Consumer confidence 2nd highest in Greater China
Taiwan’s Consumer Confidence Index (CCI) in the first quarter of the year was the second-highest among the four areas in the Greater China region that also include mainland China, Macau and Hong Kong, according to a joint university study on consumer confidence in the region.
It was the best ranking Taiwan has had since 2008 in the regional CCI surveys.
Taiwan’s CCI climbed 1.41 points from the previous quarter’s 86.2 to 87.61 in Q1, lower than the mainland’s 104.3, but higher than Macau’s 85.41 points and Hong Kong’s 83.8, according to the results of the quarterly study, released Wednesday in Beijing.
The Taiwan index consists of eight indicators that reflect consumer confidence in the fields of stock investment, real estate procurement, durable goods procurement, employment, household savings, domestic economic conditions, economic growth and commodity prices.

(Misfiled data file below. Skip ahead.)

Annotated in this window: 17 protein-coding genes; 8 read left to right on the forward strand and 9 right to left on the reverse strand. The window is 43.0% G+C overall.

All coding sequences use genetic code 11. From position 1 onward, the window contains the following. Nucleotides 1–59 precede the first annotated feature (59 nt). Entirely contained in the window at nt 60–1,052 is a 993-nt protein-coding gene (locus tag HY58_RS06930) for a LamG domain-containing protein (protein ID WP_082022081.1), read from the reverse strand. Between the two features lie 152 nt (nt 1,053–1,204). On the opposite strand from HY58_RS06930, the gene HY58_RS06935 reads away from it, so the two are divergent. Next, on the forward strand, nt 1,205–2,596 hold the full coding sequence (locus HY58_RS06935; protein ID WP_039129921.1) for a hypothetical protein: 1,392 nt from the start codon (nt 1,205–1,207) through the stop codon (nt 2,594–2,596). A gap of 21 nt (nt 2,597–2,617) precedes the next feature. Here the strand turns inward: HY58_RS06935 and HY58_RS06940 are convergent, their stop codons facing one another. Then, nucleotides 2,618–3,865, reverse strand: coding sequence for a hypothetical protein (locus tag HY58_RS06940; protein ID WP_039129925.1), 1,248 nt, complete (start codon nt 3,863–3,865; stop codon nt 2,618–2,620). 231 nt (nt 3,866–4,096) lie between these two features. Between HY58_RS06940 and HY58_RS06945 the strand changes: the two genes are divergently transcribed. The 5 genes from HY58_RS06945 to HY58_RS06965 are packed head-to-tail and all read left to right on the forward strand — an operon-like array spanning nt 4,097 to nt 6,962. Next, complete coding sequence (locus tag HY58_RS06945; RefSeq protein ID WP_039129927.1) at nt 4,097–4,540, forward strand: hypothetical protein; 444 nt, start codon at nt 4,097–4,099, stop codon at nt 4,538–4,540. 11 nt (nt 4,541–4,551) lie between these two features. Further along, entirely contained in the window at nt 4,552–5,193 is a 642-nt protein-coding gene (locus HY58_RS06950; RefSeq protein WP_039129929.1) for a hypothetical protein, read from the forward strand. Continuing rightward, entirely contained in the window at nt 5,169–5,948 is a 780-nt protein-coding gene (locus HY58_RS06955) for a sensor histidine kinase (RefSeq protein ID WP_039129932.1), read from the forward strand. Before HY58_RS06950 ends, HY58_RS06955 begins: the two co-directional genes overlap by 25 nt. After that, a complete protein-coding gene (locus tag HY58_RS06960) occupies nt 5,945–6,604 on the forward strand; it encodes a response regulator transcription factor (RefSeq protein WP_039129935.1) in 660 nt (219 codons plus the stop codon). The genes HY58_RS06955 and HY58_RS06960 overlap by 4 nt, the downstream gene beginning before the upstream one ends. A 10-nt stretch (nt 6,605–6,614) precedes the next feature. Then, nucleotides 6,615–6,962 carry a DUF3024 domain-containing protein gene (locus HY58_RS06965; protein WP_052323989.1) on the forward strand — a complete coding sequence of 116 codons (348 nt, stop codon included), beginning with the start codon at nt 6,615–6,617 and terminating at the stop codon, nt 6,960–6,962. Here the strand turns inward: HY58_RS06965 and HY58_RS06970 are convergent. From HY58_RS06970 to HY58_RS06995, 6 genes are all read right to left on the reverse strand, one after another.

The highest score was recorded at 120.14 points for stock invest- ment, followed by 104.79 for real estate procurement, 100.62 for durable goods procurement, 96.43 for employment, 81.37 for household savings, 80.48 for domestic economic conditions, 74.29 for economic growth and 53.7 points for commodity prices.
The low score in commodity prices reflects Taiwanese people’s discontent over rising prices and stagnant wage growth, said Shia Ben-chang, a professor in health care administration at Taipei Medical University, who presided over the Taiwan portion of the survey.
The CCI study is made up of separate surveys conducted by the Central University of Finance and Economics and the Capital University of Economic and Business in Beijing, Taiwan’s Taipei Medical University, the City University of Hong and the Macau University of Science and Technology.
Under a 0-200 point scoring scale, an index falling in the 0-100 point zone means consumer confidence is inclined toward pessimism, while a figure 100-200 zone indicates optimism.